BBC’s Jon Donnison misrepresents PFLP ‘fighter commander’ as charity worker

 

BBC News’ televised coverage of missiles attacks on Israel July 30 – August 3

In our previous post we looked at coverage of the hundreds of missile attacks on Israeli civilians between July 30th and August 3rd inclusive on the BBC News website’s Middle East page. In this one we will look at coverage of the same events by the BBC’s correspondents on the ground in Israel at the time: Orla Guerin, Bethany Bell and James Reynolds.Missiles filmed 1

To recap: on July 30th 140 missiles were fired from the Gaza Strip. On July 31st 102 missiles were launched, 17 of which were intercepted and 76 hit Israel including one direct hit on an apartment in Kiryat Gat. On August 1st over sixty missiles were fired and on August 2nd, eighty-six, of which 58 hit Israel and six were intercepted. On August 3rd 119 missiles were launched, of which 109 hit Israel and eight were intercepted.

Filmed reports broadcast on BBC television news during that time which supposedly showed the Israeli side of the story included three by Orla Guerin, one by Bethany Bell and two by James Reynolds.

Aspects of Orla Guerin’s report of July 30th (“Gaza crisis: Israel’s military strategy“) have already been discussed here. The only mention of missile fire at Israeli civilians in that report comes from Guerin’s interviewee Ya’akov Amidror.

“If Hamas will not stop launch missiles and rockets, as it did even today…”

Viewers did however see a full 20 seconds of footage of Israeli tanks, bulldozers and other heavy equipment in that 160 second-long report.Missiles filmed 2

Guerin’s July 31st report (“Gaza crisis: Israel releases ‘aborted airstrike’ video“) in which she visited an air-force simulator has also been discussed here previously. No mention of missiles fired by terrorist groups in the Gaza Strip at Israeli civilians appears at all in that 189 second-long report, but its last 59 seconds are all dedicated to footage of Israeli soldiers and more tanks and jeeps.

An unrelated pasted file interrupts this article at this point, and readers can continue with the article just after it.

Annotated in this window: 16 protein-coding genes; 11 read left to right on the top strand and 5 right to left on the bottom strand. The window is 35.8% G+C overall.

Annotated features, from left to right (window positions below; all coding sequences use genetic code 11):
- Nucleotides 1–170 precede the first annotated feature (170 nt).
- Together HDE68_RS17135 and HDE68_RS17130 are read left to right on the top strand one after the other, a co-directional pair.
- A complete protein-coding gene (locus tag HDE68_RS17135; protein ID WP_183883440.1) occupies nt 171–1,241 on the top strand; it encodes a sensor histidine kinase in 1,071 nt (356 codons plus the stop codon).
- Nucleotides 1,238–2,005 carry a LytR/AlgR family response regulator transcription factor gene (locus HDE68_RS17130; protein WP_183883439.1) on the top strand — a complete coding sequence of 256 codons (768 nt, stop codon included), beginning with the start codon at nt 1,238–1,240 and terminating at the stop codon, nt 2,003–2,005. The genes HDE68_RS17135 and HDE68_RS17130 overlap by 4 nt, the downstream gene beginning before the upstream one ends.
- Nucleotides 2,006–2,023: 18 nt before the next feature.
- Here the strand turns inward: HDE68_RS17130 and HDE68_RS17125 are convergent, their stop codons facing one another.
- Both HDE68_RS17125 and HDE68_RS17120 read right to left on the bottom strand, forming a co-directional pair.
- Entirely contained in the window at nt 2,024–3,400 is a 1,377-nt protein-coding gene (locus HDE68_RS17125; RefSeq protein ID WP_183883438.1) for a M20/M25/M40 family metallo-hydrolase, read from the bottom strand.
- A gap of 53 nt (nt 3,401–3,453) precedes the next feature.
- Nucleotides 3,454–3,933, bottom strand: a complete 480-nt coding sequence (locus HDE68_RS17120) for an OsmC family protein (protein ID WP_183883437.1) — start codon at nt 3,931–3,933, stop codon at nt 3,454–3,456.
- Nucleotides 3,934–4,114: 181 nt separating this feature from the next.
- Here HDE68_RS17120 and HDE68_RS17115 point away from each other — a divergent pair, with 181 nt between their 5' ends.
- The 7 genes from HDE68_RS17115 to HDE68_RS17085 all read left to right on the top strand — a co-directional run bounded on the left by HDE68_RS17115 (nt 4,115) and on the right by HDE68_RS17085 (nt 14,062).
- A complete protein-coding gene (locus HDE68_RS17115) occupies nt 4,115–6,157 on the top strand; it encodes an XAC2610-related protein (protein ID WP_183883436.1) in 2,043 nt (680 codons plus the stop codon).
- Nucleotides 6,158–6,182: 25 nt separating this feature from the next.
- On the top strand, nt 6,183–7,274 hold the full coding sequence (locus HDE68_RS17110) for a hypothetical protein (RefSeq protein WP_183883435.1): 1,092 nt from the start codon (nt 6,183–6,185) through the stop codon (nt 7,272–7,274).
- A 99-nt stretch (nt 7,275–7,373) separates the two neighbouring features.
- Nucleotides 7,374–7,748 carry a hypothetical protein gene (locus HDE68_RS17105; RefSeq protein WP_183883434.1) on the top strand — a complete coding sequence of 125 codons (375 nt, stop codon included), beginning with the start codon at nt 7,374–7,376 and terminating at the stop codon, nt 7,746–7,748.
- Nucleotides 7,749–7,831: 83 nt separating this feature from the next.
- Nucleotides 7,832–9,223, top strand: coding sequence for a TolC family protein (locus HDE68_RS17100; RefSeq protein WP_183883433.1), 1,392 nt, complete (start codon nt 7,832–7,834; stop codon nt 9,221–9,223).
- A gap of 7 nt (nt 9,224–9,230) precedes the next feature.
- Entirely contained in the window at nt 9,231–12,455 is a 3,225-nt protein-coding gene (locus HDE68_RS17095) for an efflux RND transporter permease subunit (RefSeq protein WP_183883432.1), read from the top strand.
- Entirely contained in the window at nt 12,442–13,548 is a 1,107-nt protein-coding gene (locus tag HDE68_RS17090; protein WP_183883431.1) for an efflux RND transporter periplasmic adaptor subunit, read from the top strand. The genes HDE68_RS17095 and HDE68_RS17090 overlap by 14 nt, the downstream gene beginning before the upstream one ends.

On August 1st Orla Guerin was to be found presenting a report inaccurately and misleadingly titled “Israeli soldier ‘captured’ by militants as ceasefire ends“. That report also opens with thirteen seconds of footage of Israeli tanks and in addition Guerin takes a ride on an Israeli naval vessel – or as she calls it, a “fast attack missile boat”. Towards the end of the report Guerin goes to visit Kibbutz Kfar Aza.

Guerin: “Back on dry land, the deserted streets of Kfar Aza. This Israeli kibbutz sits on the border with Gaza. Most residents have fled.”

Her interviewee shows damage to a building.

“Luckily this is a bomb shelter so it took most of the impact and you can see nothing actually penetrated the house.”

Guerin: “Noam Stahl is one of the few who remains after twelve incoming hits in recent weeks and the constant percussion of outgoing Israeli artillery.”Missiles filmed 3

But if viewers perhaps anticipated at this point that they may get to hear more about Mr Stahl’s experiences of living under terrorist missile fire not just in “recent weeks”, but for the past thirteen years, they would be disappointed. Orla Guerin had other priorities.

“Do you still believe in the idea of peace between Israelis and Palestinians? Do you think it can be achieved?”

On August 2nd Bethany Bell produced a report titled “Israeli forces continue search for soldier missing in Gaza“. With the exception of 14 seconds of footage, that entire 73 second-long report shows images of tanks, APCs and soldiers. Bell does tell viewers:

“…and Hamas has fired more rockets into Israel – about ten today. Sirens have been sounding over various parts of central Israel and along the border with the Gaza Strip…”

James Reynolds produced a report on August 3rd titled “Gaza crisis: BBC reports from Israeli staging post“. All of the footage of that 94 second-long report shows Israeli tanks. Reynolds gives a decent, if short, representation of the scale and purpose of Hamas’ cross-border attack tunnels and also says:Missiles filmed 4

“But of course Israelis in this border area want the army to do much more than just find tunnels. They want the army to stop all rocket fire, all mortar fire from Gaza towards Israel. And just before we started recording we heard an alarm here and everyone was told to get in their tanks. There was a warning of a mortar coming in. It didn’t land around this area but nevertheless I think it shows that the overall fight between Israel and Hamas continues…”

An additional report by James Reynolds later on the same date – August 3rd – appeared under the rather pompous title “Gaza conflict: BBC assesses Israel’s military campaign” and the first 30 seconds of that report (104 seconds all told) also show Israeli tanks and APCs. Reynolds then goes to Kibbutz Kfar Aza.